First of all, every single Internet user has an IP number, therefore the chance of you becoming a victim of a malicious attack is minimized by the overwhelming pool of IP addresses available to those who exercise this type of activity. Second of all, to protect your privacy, the Internet Service Providers do not release any digitally stored personal, legal or financial information to anyone but legal authorities. Therefore your private information connected to your ISP provider generally remains very secure.
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There is still a chance though that you may become a target of an Internet hacker attack. An IP address attack spoofs your local Internet connection by trying to forge your computer’s IP via software vulnerabilities.
If you have your phone, tablet, laptop, or desktop computer connected directly to a high-speed DSL or high-speed Cable Modem without a router or a firewall, a hacker may be able to access the private data on your computer, especially if you use a network file-sharing or transfer enabled. In this situation, it would not be a bad idea to get a good firewall software along with antivirus software commonly used by most people such as Antivir or Avast!, or a hardware router with a built-in digital firewall. Some high-speed DSL, Cable, and Dish Internet service providers supply this type of security software at no cost to the people who use their services.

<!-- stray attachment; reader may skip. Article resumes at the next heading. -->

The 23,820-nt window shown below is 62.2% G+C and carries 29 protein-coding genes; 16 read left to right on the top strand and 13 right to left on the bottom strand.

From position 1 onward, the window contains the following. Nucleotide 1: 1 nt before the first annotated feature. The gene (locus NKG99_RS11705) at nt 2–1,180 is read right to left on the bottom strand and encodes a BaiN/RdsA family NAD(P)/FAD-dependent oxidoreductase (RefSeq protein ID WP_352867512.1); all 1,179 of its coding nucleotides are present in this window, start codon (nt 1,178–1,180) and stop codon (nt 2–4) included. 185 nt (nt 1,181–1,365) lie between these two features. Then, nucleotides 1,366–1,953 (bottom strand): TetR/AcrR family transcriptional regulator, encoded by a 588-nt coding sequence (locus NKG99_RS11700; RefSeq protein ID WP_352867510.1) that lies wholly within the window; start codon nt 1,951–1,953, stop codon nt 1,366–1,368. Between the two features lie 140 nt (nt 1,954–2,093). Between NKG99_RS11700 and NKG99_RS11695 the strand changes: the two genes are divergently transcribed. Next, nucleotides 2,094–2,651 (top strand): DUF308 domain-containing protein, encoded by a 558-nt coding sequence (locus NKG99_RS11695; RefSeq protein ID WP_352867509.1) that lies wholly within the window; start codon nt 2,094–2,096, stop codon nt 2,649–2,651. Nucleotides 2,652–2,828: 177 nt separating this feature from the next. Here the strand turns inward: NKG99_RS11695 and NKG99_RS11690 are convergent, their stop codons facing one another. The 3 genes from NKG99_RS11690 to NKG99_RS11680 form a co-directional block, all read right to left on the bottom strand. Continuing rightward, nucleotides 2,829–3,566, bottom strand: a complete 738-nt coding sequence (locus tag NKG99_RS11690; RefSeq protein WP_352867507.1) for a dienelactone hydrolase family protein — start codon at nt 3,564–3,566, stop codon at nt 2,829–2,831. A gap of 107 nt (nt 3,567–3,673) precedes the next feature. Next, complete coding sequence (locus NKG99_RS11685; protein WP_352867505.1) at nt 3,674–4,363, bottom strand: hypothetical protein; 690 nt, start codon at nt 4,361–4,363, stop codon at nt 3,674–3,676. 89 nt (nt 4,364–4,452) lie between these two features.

There is also the definite advantage of having a true hardware firewall built-in into a router or DSL, Cable, or Dish modem. While a software firewall is good and gives you full data transfer control, it may be susceptible to viruses, misconfiguration, and crashes, while a hardware firewall does what it claims to do and always runs in the background.
While a hardware firewall is generally more stable, allowing only outgoing traffic, it generally gives you somewhat limited control of your inbound traffic. However, it provides you with the best possible protection to all of the computers on your local network from dangerous inbound traffic. All high-speed Internet service providers, including but not limited to DSL, Cable, and Dish network are susceptible to end-user security risks, although many of them take extra steps to protect their users.
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